I went through the article again and received a score of 51%. While I do think Text Optimizer is a highly useful SEO writing tool, it’s still imperative that you’re not keyword and synonym stuffing so much so that you lose the original meaning of the text. It helped me to include relevant terms such as ‘high-quality content’, ‘blogging’ and ‘copywriting’. However, some terms that it suggested I include like ‘influencer’, ‘marketing strategy’ and ‘infographic’ add nothing of true value to an article about content editing.

Text Optimizer also provides data on what questions people are asking search engines. This is handy in giving your content direction. It shows the number of sites publishing answers to each question as well which can help you decide whether it’s worth you trying to compete for the first, second or third search ranking, or selecting a different question to write about.

The free version allows you to analyse text, as I’ve demonstrated above. This is sufficient if you already have a solid content strategy and are just looking for inspiration that will give your SEO writing an extra boost. It’s $60 (£45) a month for the paid version. You’re paying for Text Optimizer to guide you in your content creation. The fact that you can search through the millions of questions people are asking is invaluable for helping get your content at the top of the search engines of relevant customers or clients.

A tool to monitor and analyse your results

Google Console & Google Analytics – for planning and monitoring content

As an SEO writer, Google Search Console may not immediately be in your remit. While the tools above help you write content — through suggested topics and keywords — Google Search Console tells you the search terms that are actually bringing traffic to your site. The search terms you want to rank for and the keywords currently connected to your site can be wildly different. Knowledge of what users look for on your website can steer the direction of your content, as much as the ideal keywords and phrases suggested by TextOptimizer and SEMrush. It’s vital to know where you’re going but it’s also important to know where you’ve been. This is the main tool I use for deciding where to create new content or focus on updating and optimising older content.

Google Analytics is an essential tool and guide for tracking the performance of content to determine if you should improve or remove content or steer it in another direction. These Google tools go hand-in-hand in helping with content strategy and looking back at what to do with historical content. It can determine if your SEO writing should focus on improving old content or producing new content. The best part? They’re both free!

An all-in-one content platform

SEMrush – for a full content overview

I like SEMrush because it measures the strengths and weaknesses of your site. It captures all of your information in one place: authority score, organic search traffic, backlinks and keywords you rank for. It’s possible to compare site analytics with competitors, see what your competitors top pages are, and traffic journeys. If you’re looking for plenty of comparison data on competitors, SEMrush is certainly worth signing up for.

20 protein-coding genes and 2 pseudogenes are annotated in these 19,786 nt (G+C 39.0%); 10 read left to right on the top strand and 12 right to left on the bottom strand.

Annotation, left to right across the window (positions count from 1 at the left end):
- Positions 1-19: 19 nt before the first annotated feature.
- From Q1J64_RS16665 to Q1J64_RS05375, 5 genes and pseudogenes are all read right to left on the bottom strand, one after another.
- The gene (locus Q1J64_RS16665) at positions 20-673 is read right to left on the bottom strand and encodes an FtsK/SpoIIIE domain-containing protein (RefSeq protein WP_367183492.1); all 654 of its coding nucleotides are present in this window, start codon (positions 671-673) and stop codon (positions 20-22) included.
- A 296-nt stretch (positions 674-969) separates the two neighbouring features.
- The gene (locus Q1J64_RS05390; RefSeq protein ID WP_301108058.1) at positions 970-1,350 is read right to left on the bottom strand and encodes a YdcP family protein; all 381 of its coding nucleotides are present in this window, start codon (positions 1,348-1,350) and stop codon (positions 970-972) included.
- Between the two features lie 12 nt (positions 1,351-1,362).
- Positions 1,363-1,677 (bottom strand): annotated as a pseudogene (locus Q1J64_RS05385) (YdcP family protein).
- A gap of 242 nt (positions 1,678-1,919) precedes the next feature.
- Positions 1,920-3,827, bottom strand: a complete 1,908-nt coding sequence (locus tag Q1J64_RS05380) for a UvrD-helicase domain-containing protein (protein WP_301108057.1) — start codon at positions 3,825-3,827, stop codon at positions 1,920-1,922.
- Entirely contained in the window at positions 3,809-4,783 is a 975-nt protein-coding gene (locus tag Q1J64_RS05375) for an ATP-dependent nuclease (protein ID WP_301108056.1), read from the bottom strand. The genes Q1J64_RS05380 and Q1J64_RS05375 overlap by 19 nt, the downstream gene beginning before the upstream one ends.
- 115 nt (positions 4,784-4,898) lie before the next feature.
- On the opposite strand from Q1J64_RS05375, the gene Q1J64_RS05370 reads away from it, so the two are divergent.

seo writing sem rush

In terms of SEO writing, the SEMrush platform provides semantically related words to include in your copy, a readability score and recommended text length. You can get these features for free by using a combination of the Yoast plugin and Text Optimizer. The major perk of SEMrush is its suggestions of where to acquire (roughly 15) backlinks. You can do topic research with the platform and get an SEO Writing Assistant add-on for WordPress, both of which will benefit your SEO writing.

seo writing sem rush

Is it worth paying for? Yes, if you’ve got an active website with a regular stream of traffic. It’s brilliant for SEO auditing, researching competitors and improving your website content as a whole. However, if your focus is on SEO writing or you’re just starting out, I don’t find it to be the most cost-effective option. While it’s a fantastic tool for SEO teams and executives, as an SEO writer, it’s easy to gather a lot of the data SEMrush offers through the other free versions of the tools I’ve mentioned above.

Is it worth paying for? SEMrush is $99 per month for the standard premium package. It’s pricey for a freelance SEO writer but if you’re got an active website with a regular stream of traffic, it’s definitely a valuable investment. It’s brilliant for SEO auditing, researching competitors and improving your website content as a whole. However, if your focus is on SEO writing or you’re just starting out, I don’t find it to be the most cost-effective option. While it’s a fantastic tool for SEO teams and executives, as an SEO writer, it’s easy to gather a lot of the data SEMrush offers through the other free versions of the tools I’ve mentioned above.

Similar tools to check out before signing up for SEMrush are Ahrefs and Neil Patel’s Ubersuggest. Ahrefs is more expensive at $179 for the standard package and Ubersuggest is the cheapest option on the SEO scene at $12 a month. I am going to explore both of these platforms in detail in another blog post soon.

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Photo by Glenn Carstens-Peters on Unsplash